PDA

View Full Version : 85 nissan 720 help....



toyotaguy90
02-22-2009, 09:07 PM
I have my beater 720 up and running again it blew a head gasket... I love aluminium heads :thumbsdow . Anyways ever since i rebuilt it the engine refuses to warm up to operating temperature. It has a brand new radiator with no fan shroud I don't know if that would have any effect or not. Also i put a new thermostat in with the rebuild and then recently put another one in thinking maybe the first one was faulty. What do you guys think? coolant temp sensor? Or would the lack of a fan shroud cause anything?

85gtsblackman
02-23-2009, 05:29 AM
eh id test the temp sensor

toyotaguy90
02-23-2009, 06:14 AM
Sorry to be a noob but how do i do that? its not in my crap ass chilton manual

hobbie2k
02-23-2009, 04:24 PM
I say drive it for a while. Give it plenty of time to warm up (a solid half hour or more). Then just feel the hoses or the radiator to see if it's warm (make sure the engine is off, you don't want the fan to slice your hand off). If the radiator and hoses are hot, then it's probably the temp sensor and/or gauge. If the radiator and hoses are cool, then it's something else.

Not having a fan shroud should actually make the engine run warmer, not cooler, since the fan is less effective at pulling air through the radiator.

toyotaguy90
02-23-2009, 06:14 PM
The engine gets warm. I installed an aftermarket gauge thinking maybe the factory one wasn't working but it only runs at 140-150 at the very most it should run around 180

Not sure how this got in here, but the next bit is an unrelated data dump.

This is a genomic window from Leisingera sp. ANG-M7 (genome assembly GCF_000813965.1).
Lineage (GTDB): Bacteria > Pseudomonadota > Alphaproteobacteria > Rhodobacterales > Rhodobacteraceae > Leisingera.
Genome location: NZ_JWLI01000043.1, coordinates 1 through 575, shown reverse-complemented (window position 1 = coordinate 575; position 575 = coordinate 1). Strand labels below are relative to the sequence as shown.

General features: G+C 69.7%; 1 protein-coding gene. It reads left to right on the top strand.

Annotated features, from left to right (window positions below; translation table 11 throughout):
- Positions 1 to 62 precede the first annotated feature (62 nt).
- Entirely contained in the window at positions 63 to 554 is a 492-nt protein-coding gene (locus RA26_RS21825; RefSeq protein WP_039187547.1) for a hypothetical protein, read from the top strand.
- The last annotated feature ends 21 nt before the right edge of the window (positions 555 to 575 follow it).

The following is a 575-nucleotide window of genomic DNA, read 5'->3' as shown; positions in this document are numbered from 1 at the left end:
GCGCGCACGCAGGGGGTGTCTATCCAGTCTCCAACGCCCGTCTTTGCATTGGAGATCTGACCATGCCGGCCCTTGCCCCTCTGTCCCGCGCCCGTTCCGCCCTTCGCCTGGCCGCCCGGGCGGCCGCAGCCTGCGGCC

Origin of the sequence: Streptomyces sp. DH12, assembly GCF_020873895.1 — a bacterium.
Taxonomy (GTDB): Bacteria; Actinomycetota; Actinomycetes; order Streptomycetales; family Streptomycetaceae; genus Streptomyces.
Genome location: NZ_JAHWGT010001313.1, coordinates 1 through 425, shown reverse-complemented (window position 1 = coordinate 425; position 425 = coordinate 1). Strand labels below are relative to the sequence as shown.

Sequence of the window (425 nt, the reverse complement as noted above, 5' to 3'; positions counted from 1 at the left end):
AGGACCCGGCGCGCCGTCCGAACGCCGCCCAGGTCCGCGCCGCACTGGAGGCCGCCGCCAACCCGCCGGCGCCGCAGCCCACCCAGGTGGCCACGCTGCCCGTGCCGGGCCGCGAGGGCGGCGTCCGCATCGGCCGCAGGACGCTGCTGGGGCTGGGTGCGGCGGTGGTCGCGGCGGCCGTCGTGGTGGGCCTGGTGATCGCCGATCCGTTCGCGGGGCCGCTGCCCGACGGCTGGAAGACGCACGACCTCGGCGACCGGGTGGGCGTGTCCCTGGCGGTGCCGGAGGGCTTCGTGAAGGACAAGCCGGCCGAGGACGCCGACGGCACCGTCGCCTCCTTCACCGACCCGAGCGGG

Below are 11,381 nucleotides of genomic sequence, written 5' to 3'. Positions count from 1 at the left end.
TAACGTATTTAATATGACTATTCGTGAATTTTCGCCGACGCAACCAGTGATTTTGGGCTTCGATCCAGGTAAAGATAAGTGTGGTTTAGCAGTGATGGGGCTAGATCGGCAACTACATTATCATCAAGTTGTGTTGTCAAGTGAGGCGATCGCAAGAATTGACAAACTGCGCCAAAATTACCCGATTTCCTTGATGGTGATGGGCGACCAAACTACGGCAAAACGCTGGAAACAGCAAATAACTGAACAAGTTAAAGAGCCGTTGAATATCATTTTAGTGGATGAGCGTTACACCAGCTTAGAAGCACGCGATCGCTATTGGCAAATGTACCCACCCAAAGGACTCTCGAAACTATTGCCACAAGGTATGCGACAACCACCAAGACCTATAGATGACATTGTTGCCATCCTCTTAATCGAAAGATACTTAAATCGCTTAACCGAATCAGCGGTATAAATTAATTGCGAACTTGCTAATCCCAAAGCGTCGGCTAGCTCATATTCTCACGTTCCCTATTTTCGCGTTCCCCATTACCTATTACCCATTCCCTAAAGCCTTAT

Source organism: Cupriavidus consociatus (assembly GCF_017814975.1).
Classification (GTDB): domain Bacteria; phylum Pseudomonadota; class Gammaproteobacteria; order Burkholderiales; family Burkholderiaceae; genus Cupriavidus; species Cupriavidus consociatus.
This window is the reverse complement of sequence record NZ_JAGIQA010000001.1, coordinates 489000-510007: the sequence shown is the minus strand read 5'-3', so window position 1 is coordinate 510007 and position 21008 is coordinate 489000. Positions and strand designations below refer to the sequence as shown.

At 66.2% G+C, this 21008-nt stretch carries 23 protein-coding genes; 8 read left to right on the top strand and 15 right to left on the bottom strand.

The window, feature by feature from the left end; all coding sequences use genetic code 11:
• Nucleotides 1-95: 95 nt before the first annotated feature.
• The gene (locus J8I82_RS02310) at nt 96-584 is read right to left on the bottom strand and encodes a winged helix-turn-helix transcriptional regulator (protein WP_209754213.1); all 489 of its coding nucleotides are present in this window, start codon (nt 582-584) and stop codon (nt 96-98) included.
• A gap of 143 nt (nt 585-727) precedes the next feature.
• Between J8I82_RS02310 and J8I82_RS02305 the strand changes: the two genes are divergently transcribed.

hobbie2k
02-23-2009, 09:43 PM
then I'd try the temp sensor. Or, perhaps just block off part of the radiator with cardboard. That's what we do up north to help a vehicle reach operating temp when it's -40 outside.

VikingJZ
02-23-2009, 09:49 PM
I've never even heard of a 720.

Hmm

toyotaguy90
02-23-2009, 11:22 PM
http://larrychendesign.com/nissan_on_myspace/PC310066.JPG

It sure isn't a pretty thing but i gets around off road and in the snow.

toyotaguy90
02-24-2009, 03:41 AM
Anyone else.. help?? i dont know what to do its on its 2nd thermostat. Its not like its that cold here its like 40's at the lowest so something else is going on... i am stranded. would changing the coolant temp sensor have an effect? blocking off the radiator wouldn't work because it wont even warm up at a stand still

Murgatroy
02-24-2009, 04:20 AM
Does it drive?

toyotaguy90
02-24-2009, 04:23 AM
yes, but its aluminium head and i'm pretty sure its what caused the head gasket to blow. these things are notorious for blowing and i really want to fix this problem so i can drive it.

hobbie2k
02-24-2009, 04:14 PM
Well, I looked up "overcooling" in my repair manual and it only listed two possible causes:

1. Thermostat Faulty
2. Inaccurate Temp Gauge

Since you've already got a new gauge, I would replace the sensor. Then I would burp the cooling system again, just to make sure you don't have any bubbles that might be affecting your readings.

Keep in mind, it's better to be running too cool than too hot, so I wouldn't be worried about the head warping and blowing another gasket. I'd be more worried about excessive wear caused by slightly thick oil.